Freedom of Information in South Africa: A New Grant

Awarded on 9 Mar 2013

Open Democracy Advice Centre

South Africa

Information and Communication Technology

Grant amount £15,000.00

In recent decades, the freedom of information and right to know movement has blossomed in countries as diverse as India and Iceland and Latvia and Liberia. At present, more than 90 countries across the world have freedom of information legislation in place. While there is huge variation between countries and the degree to which they comply with their freedom of information laws, the existence of FOI mechanisms represents a great opportunity for civil society, citizens and journalists to hold the state to account. South Africa has had FOI legislation since the Promotion of Access to Information Act 2000, although in 2011 some 68% of requests for information made under this act received no response from Government.

The Open Democracy Advice Centre (ODAC) exists to promote open and transparent democracy, foster a culture of accountability and assist South Africans to assert their rights. Using funding of £15,000 from us, they will be developing the openAFRICA project, a digital management toolkit for journalists and activists that facilitates FOI requests, combined with a semantic document repository. To do this it will pair Alaveteli (software developed by mySociety to allow public FOI requests) with DocumentCloud (which ‘reads’ documents to pick out the people, places and organisations mentioned within them). openAFRICA will offer citizens a streamlined, user-friendly portal for submitting questions to government. Stitching together best-of-class technology platforms, it will merge Avaleteli’s public interface with the DocumentCloud repository. This will allow journalists and others to conduct advanced forensic research on data released by government, including entity extraction and analysis as it runs information through OpenCalais. Making these two platforms interoperable will make them significantly more powerful, globally. openAFRICA will then build new functionalities on the user interface, by creating a community or ‘social layer’ so citizens can actively curate collections of documents, and build communities interested around themes/topics/documents. This social layer will also be used to raise awareness and directly advance the cause of increasing the number of requests made.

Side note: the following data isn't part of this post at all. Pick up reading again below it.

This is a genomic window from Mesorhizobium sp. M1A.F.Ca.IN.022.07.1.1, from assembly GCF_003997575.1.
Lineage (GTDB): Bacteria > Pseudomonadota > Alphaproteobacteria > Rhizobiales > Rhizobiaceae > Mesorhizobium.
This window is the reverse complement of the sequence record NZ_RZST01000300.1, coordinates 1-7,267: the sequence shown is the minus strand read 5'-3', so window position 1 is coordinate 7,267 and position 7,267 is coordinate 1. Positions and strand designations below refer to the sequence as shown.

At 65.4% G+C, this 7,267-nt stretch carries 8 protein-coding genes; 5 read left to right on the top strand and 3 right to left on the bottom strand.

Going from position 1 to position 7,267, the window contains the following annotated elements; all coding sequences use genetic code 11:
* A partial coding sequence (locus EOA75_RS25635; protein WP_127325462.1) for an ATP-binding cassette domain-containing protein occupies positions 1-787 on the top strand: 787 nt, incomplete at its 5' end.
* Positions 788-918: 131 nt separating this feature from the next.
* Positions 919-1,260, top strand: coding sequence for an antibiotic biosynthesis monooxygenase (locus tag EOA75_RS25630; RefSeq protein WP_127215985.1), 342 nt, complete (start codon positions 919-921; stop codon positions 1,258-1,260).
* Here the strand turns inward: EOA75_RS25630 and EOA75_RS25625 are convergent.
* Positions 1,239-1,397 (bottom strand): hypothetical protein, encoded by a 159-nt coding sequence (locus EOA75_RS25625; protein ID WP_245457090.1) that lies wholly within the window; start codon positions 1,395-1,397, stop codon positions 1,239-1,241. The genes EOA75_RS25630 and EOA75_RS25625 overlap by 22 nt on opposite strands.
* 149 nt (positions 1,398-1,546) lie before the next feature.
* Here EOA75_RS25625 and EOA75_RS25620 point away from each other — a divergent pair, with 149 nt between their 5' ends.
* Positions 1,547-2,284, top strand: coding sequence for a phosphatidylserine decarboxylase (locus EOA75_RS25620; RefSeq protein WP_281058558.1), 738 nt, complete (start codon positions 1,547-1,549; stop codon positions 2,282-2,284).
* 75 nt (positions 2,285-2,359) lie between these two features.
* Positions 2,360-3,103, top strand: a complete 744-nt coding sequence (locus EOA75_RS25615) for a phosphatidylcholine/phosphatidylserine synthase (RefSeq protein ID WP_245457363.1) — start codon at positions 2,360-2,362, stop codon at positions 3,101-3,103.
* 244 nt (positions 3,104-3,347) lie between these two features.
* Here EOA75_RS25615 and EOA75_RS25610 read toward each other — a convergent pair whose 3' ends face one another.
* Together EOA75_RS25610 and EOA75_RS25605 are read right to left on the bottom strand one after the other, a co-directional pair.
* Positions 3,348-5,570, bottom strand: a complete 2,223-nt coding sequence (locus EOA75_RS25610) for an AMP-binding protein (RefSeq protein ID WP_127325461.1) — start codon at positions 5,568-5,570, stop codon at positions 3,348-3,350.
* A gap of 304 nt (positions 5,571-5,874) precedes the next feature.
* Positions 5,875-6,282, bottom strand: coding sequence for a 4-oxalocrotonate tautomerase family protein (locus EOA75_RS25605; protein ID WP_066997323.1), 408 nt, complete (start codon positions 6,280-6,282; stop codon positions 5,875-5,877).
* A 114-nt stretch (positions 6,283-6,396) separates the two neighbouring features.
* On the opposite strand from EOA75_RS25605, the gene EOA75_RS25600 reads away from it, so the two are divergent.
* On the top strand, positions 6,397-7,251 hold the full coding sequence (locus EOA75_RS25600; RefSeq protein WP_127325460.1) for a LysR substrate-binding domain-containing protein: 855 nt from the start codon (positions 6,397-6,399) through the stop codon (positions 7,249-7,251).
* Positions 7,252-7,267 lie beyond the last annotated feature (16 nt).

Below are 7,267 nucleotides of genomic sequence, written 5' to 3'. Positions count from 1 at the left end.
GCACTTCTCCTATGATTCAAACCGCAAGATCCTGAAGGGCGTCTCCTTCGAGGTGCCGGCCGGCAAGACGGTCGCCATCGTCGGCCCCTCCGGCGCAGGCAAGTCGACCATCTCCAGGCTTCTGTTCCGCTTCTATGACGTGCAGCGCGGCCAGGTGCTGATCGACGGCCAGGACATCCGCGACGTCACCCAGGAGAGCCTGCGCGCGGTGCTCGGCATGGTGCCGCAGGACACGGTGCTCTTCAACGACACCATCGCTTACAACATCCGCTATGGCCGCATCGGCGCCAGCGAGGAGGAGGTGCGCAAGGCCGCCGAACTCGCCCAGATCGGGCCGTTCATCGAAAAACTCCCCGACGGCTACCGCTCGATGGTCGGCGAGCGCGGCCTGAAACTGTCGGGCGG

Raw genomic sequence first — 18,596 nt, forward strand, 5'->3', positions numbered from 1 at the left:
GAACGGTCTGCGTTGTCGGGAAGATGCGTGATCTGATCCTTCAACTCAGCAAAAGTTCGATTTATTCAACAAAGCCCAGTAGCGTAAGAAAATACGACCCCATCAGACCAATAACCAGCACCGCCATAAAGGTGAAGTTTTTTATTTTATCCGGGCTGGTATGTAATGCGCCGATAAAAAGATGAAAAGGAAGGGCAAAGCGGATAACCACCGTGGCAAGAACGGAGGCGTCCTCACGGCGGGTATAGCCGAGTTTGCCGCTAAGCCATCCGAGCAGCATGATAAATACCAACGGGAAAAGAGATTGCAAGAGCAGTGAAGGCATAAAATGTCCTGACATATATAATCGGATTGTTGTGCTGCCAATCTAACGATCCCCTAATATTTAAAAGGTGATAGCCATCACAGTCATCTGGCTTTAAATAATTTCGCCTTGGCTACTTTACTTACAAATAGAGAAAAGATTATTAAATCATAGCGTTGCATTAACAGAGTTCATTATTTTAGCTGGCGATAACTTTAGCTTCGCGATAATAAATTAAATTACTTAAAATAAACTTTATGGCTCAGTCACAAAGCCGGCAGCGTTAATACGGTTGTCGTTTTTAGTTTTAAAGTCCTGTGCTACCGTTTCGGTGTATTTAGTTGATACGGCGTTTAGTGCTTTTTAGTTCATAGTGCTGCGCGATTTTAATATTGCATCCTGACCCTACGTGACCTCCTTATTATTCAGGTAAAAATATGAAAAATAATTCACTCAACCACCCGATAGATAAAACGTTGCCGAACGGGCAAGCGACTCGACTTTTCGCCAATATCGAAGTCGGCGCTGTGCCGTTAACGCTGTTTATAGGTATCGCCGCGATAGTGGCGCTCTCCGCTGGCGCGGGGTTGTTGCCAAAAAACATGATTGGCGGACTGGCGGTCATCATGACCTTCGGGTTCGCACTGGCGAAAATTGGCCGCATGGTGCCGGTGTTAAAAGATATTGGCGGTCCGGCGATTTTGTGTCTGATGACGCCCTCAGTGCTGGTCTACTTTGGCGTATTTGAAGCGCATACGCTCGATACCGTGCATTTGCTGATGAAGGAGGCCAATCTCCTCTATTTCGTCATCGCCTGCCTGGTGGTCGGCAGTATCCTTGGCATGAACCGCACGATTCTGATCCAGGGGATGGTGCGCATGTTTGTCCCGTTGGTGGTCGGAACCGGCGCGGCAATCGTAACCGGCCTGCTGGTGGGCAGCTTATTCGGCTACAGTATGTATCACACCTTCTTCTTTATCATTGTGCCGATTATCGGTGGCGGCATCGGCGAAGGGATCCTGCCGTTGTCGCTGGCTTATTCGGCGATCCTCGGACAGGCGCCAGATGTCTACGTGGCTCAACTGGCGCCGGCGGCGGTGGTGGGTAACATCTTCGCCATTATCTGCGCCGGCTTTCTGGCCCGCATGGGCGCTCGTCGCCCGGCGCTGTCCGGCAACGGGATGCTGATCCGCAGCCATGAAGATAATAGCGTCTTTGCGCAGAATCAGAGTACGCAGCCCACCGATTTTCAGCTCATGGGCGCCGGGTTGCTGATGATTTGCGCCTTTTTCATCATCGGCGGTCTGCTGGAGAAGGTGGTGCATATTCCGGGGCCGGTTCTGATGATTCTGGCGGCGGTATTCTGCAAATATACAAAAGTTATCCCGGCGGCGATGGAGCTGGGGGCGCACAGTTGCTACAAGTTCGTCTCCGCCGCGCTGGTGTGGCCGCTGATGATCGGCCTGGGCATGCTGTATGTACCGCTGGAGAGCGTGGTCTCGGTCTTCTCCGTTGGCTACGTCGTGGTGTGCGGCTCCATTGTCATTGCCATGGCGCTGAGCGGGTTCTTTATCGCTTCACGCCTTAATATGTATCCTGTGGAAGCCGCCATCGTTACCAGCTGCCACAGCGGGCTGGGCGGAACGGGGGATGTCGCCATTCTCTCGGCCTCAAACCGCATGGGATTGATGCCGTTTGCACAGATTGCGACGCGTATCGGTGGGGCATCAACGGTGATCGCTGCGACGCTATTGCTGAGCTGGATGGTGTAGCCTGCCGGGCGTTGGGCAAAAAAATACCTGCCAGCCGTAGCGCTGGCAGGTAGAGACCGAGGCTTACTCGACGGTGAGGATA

ODAC were recently named one of 20 winners from the African News Challenge and will be using funding won through the challenge to aid the technical development of the platform. Indigo’s contribution will pay for staff time, travel costs and marketing and outreach to make sure the platform reaches those who need it.